Posts by a few racist-lites welcoming the shutting down on any BLM posts were liked by Andrea Bamford, Martin Bamford and Hannah Nicholson.
No surprise there then? 
A further group was then set up called, ‘Cranleigh Allies’ as a response to this, which Hannah Nicholson joined and her responses to the whole thing was bizarre. A quick look on her personal wall revealed two public posts mocking and denigrating the BLM message. Ah! so she can say whatever she likes and isn’t banned – double standards or what? 
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Members supporting BLM now have to have all their posts moderated.
One of Waverley Web’s followers said:
“I offered to pay for a racial awareness course for the moderators, including Hannah Nicholson who replied that she used to teach the course to which I replied that I found that hugely troubling.
Her response  ‘I shouldn’t be troubled as she isn’t a racist.’
I do have a copy of the entire conversation where I asked for her support as a PC on this issue if you would like to see it, I call her out very gently and she goes into a bizarre tirade then storms off.
 I would, of course, prefer to stay anonymous but any help in lifting the iron curtain of the Cranleigh Bloc would be much appreciated. 
Of course, this isn’t the first time the so-called ‘Moderators’ of the Cranleigh Community Board’s Censorship have been called into question. Youth Crime and hate crime is rising in Cranleigh New Town and the Eastern Villages.

For some considerable time, villagers were forced to put up with the constant drip, drip, of drivel that was dispensed by that self-promoting Cranleigh crank, Martin Bamford?  

Having set up the Cranleigh Community Board, BB, as he is known locally, threw his toys out of the pram and left the Board when people insisted on posting comments that he and his cronies in the Cranleigh Chamber of Commerce didn’t like or agree with.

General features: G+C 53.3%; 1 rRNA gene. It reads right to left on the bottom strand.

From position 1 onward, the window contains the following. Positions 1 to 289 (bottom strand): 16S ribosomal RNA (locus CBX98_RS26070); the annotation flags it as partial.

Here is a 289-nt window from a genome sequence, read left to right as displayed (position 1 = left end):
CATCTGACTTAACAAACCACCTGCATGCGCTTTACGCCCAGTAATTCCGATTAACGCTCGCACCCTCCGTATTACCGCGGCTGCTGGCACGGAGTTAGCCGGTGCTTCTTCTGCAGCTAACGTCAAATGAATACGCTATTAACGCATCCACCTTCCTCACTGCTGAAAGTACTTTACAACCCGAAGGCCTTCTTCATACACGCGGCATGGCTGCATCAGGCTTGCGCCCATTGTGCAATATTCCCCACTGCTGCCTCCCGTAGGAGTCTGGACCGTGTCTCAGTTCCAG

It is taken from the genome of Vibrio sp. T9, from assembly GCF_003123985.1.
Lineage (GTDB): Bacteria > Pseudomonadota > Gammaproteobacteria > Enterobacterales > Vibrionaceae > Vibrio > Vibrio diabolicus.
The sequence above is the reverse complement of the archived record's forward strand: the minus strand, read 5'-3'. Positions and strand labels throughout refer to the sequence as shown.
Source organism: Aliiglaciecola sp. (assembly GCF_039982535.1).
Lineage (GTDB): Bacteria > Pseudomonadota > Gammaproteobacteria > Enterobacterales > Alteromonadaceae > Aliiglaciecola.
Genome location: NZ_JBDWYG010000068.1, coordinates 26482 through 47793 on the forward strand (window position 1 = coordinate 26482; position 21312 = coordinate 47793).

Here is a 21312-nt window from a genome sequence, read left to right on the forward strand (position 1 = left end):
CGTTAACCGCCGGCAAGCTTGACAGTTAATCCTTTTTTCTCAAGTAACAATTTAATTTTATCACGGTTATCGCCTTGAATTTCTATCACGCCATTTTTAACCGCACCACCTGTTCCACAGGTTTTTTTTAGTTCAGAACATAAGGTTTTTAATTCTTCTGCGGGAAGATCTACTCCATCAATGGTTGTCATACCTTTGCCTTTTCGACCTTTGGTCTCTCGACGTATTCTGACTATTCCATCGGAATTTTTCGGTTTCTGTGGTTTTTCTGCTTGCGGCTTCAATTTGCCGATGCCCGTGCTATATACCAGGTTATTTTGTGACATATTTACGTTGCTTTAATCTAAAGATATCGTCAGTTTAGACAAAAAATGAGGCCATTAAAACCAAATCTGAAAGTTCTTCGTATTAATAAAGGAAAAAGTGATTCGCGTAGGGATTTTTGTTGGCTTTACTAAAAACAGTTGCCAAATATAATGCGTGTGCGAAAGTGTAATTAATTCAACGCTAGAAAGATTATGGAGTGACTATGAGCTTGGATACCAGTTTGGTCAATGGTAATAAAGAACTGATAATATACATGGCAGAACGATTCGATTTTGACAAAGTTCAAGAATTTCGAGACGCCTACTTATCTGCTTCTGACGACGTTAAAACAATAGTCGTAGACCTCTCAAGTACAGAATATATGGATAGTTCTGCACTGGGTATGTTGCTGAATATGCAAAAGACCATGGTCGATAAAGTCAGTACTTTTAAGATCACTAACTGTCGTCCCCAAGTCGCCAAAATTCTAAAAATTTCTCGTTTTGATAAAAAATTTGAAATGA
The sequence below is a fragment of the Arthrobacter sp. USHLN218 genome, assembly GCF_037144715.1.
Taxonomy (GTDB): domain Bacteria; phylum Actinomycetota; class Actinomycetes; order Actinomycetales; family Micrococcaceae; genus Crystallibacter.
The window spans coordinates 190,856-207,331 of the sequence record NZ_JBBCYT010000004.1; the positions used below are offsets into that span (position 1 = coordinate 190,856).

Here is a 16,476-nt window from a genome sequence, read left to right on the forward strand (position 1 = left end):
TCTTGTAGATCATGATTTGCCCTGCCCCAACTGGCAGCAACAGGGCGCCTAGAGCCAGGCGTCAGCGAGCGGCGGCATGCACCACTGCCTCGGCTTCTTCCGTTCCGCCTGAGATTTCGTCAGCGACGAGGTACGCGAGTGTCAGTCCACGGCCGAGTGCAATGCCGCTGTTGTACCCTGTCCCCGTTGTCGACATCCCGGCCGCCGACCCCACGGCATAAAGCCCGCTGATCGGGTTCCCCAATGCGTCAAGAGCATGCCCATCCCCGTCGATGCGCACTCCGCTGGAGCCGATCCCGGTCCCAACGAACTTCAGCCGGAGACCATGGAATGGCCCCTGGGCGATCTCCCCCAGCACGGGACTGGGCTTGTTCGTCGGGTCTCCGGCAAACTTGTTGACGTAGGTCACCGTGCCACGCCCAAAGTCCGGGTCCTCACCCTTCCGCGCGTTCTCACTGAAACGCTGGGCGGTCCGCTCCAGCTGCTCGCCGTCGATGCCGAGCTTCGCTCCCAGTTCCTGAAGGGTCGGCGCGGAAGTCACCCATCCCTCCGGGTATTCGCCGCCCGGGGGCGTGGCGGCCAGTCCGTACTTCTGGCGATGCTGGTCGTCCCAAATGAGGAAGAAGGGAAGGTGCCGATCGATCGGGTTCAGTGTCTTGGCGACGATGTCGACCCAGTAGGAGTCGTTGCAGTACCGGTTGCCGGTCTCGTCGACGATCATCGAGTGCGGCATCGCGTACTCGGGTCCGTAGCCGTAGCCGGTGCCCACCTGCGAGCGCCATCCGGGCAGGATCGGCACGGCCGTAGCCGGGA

Huge sighs of relief all round then!

Then up he pops like Punch and dived back in again, aided by his Judy. Because the rival Cranleigh Community Group, which was set up by Andy Webb to question and debate Bamford and his cronies’ self-interested take on Cranleigh, dared to launch a petition to stop a PRIVATE CARE HOME being built on a site that had formerly been promoted as a REPLACEMENT VILLAGE HOSPITAL.

Then, shock horror, the CCG dared to support bringing back to the eastern villages, a once treasured minor injuries unit, which could become an Urgent Care Centre.

In short, the Village has gone to war several times with Bamford and his cronies and he doesn’t like it.  He doesn’t like it one little bit.  In fact, he’s fizzing and foaming with fury.  He’ gets so cross when his opinions aren’t followed you can hear the elastic in his Y-fronts pinging!

 

So now when he isn’t putting his oar into the board he still believes he owns – he is busy self-promoting himself on yes, you guessed – the Cranleigh Village HEALTH Trust website! Really – will you stop at nothing BB? Or do you have to pay for services rendered?

As for the Cranleigh councillor – perhaps someone on the parish council should suggest she use her ample talents to represent the people who voted for her on village issues – and let Bamford have his Board back?

Bamford rides again?

The Bamford – Twit-ter

Here’s some of his drivel!

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And you are in shock?!? How do you think the rest of us feel?